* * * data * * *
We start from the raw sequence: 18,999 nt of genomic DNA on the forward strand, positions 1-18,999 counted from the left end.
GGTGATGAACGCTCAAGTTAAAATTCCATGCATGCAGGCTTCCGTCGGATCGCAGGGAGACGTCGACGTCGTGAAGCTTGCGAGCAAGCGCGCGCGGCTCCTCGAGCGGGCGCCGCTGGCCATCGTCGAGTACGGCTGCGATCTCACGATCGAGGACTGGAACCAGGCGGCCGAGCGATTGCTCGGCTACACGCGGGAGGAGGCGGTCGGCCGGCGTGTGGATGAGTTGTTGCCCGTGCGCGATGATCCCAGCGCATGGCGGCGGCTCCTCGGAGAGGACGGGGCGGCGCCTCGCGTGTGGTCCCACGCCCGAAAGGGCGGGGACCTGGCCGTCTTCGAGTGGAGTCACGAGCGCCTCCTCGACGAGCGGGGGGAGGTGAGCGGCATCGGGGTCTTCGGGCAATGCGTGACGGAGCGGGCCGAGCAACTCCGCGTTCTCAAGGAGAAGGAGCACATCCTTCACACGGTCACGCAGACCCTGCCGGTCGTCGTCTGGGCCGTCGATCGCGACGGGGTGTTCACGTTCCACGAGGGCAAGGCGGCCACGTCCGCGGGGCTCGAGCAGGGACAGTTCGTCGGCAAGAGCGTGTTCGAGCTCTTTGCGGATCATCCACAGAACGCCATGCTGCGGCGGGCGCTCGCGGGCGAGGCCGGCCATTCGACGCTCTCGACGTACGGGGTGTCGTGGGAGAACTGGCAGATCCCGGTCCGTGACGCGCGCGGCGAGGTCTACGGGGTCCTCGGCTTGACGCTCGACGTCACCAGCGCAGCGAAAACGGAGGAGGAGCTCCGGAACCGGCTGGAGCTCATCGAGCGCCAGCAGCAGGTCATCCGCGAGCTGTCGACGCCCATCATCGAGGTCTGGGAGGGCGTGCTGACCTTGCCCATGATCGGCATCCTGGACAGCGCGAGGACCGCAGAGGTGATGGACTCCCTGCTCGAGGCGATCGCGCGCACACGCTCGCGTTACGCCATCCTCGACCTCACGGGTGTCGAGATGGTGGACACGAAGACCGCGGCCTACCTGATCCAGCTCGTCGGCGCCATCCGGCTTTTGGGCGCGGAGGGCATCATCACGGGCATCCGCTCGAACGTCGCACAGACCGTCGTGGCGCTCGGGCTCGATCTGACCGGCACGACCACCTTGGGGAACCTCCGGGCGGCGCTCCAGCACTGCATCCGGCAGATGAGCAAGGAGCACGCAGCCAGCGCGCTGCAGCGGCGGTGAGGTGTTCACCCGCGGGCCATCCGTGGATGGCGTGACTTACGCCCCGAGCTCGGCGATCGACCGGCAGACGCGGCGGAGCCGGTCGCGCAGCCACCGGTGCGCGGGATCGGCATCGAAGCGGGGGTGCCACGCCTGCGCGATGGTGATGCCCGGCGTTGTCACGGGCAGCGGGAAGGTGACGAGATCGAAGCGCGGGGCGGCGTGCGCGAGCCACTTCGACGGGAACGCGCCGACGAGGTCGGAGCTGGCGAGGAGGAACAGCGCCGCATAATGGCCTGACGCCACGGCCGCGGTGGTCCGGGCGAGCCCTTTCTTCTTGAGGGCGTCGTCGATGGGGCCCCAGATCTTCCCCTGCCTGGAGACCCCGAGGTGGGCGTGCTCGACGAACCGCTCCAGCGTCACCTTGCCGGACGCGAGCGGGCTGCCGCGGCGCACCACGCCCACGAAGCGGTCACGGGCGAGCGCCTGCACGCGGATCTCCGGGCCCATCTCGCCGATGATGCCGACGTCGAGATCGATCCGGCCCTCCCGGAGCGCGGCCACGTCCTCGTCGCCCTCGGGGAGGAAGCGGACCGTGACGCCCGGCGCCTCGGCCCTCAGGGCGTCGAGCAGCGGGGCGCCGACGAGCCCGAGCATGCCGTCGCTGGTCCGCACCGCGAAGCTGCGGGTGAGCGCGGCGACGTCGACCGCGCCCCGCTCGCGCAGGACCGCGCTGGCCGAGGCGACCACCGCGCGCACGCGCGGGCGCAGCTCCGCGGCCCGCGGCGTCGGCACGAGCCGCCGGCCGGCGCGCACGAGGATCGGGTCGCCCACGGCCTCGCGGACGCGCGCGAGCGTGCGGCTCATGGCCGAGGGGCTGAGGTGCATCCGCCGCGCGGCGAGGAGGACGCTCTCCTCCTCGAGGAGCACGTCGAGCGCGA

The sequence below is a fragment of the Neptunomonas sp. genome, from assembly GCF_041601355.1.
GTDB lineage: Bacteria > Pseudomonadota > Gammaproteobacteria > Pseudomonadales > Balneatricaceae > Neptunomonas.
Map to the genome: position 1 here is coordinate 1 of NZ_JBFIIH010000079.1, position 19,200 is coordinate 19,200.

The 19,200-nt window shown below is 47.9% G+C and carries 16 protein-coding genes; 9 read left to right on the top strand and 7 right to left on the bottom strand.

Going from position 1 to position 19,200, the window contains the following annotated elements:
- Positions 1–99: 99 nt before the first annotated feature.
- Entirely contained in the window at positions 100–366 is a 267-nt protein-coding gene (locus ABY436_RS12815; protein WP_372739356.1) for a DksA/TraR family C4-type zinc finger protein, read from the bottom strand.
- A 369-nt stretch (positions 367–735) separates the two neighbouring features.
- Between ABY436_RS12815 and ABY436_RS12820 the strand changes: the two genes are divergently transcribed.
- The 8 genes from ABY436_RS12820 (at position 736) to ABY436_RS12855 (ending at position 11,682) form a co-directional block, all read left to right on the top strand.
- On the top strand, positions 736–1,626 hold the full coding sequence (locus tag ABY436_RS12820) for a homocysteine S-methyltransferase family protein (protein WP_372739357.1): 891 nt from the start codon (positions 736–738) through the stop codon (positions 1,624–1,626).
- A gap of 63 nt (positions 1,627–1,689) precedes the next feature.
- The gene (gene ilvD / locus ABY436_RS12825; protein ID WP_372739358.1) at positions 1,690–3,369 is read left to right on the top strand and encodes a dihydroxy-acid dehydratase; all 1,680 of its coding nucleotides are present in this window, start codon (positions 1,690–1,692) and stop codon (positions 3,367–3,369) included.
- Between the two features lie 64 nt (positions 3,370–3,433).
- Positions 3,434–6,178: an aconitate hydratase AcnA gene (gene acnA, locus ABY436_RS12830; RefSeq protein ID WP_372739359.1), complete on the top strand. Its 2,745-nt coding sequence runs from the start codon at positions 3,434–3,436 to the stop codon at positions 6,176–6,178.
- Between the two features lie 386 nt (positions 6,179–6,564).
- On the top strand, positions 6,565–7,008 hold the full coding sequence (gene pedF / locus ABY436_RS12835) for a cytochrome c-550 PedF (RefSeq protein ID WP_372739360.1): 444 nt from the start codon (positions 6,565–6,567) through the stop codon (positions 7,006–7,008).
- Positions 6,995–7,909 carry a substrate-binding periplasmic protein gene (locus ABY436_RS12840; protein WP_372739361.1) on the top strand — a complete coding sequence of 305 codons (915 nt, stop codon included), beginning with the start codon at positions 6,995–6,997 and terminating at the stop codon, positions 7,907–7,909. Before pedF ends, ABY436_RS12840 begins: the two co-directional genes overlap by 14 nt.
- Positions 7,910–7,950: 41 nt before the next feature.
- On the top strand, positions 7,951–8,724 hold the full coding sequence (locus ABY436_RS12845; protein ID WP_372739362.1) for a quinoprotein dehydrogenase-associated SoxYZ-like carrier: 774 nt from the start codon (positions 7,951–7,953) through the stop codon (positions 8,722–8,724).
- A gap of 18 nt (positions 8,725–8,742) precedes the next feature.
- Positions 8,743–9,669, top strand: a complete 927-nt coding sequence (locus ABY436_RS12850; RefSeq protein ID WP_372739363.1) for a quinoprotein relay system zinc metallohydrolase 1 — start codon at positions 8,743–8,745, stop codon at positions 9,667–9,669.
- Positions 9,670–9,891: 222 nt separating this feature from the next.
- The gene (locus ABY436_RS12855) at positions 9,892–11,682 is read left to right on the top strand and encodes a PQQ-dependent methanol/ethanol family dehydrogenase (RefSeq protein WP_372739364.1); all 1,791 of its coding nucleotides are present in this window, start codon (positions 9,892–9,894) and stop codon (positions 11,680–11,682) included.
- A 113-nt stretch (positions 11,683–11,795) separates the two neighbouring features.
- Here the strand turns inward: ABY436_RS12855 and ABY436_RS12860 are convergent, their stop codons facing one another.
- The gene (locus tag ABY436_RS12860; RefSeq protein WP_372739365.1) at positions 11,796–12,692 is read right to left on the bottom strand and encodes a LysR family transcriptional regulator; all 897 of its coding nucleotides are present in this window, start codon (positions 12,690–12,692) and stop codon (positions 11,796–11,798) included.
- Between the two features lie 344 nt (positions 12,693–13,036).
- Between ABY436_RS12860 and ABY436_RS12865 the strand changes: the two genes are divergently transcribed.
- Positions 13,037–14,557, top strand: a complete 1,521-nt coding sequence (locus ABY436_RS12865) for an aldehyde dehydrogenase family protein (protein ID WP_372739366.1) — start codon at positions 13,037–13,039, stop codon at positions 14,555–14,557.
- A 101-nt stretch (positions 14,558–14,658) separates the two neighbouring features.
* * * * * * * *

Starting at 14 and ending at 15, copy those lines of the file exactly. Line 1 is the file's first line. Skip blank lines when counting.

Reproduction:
- A gap of 63 nt (positions 1,627–1,689) precedes the next feature.
- The gene (gene ilvD / locus ABY436_RS12825; protein ID WP_372739358.1) at positions 1,690–3,369 is read left to right on the top strand and encodes a dihydroxy-acid dehydratase; all 1,680 of its coding nucleotides are present in this window, start codon (positions 1,690–1,692) and stop codon (positions 3,367–3,369) included.